IMDbTV: And you have the social aspect with television, too.
Pace: Which is so fascinating, especially in our time of TV right now. Yeah, the way people talk on Twitter, Tumblr, live tweet during a show. Awfully exciting, because the show is one thing, but just like Joe says, the computer isn’t the thing, it’s the thing that gets us to the thing. The show is one thing, but the way the culture can respond to a show is something completely different and very exciting.
IMDbTV: One more question. Were there any particular films or television series, when either when you were building this character or dipping into the series experience, that informed your performance or your approach to “Halt and Catch Fire”?
Pace: American Gigolo. Nine ½ Weeks. What else? Oh yes – The Triumph of the Nerds. That was an incredibly informative documentary about this world and the way that these personal computers evolved.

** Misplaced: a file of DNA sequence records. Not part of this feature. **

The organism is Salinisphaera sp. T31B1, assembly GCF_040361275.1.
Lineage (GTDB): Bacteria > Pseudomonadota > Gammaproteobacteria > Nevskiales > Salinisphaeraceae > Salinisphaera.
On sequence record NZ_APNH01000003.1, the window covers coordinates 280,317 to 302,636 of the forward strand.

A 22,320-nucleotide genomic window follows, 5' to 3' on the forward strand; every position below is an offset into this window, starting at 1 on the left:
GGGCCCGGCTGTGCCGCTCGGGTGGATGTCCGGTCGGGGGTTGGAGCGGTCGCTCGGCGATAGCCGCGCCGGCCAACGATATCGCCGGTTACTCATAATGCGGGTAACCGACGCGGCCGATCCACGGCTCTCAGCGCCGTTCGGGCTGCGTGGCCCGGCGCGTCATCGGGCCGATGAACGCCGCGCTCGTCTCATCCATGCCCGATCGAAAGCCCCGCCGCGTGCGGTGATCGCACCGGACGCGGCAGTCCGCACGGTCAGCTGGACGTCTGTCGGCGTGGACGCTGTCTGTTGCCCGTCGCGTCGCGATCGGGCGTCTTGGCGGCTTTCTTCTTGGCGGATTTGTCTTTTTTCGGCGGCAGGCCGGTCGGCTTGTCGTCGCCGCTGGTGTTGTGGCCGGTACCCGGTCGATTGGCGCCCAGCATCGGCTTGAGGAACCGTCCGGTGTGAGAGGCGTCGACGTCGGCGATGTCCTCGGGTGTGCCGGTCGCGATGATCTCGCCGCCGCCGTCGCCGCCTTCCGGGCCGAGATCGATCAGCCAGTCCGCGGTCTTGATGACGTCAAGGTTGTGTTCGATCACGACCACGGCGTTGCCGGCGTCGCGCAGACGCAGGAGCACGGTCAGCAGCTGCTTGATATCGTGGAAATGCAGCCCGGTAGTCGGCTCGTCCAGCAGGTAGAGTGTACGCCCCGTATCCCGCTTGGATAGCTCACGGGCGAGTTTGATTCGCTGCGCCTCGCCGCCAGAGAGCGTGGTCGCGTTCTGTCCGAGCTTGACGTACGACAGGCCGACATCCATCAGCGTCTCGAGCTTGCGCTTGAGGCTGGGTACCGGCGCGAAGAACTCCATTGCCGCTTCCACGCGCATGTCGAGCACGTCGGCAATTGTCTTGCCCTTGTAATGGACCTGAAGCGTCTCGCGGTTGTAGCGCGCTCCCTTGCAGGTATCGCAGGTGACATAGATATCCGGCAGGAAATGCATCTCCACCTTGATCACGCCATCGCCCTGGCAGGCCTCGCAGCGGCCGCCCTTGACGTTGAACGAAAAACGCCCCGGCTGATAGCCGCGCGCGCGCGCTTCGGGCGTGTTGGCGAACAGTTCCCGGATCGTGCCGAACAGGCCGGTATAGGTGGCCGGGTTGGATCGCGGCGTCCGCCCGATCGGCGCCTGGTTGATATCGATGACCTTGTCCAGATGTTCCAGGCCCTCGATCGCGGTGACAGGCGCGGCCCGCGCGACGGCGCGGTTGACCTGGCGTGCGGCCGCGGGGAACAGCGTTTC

IMDbTV: Hold on, let’s go back for a minute…what is it about American Gigolo? It’s been a long time since I’ve seen that movie.
Pace: Watch it again, you’ll be amazed. First of all, he’s just about the coolest thing you’ve ever seen. I don’t know, there’s so many things. I loved his performance – he was so cocky and so seductive, and yet so needy, so needy of the people around him. He kind of puts on this mask – there are these gorgeous suits, the Armanis. It was that kind of quality of cool. I’m a far cry from Richard Gere in that. But I think about these people, and I imagine Joe, in his own self-creation, seeing that movie and saying, “Yeah, that’s cool. I like that.” Seeing those suits he wore and saying, “I’m gonna get myself one of those. I want that effect on people that he has. I want my hair to look like that.”… It’s definitely a movie you couldn’t imagine being made today.
AMC’s new drama “Halt and Catch Fire” premieres Sunday, June 1 at 10pm.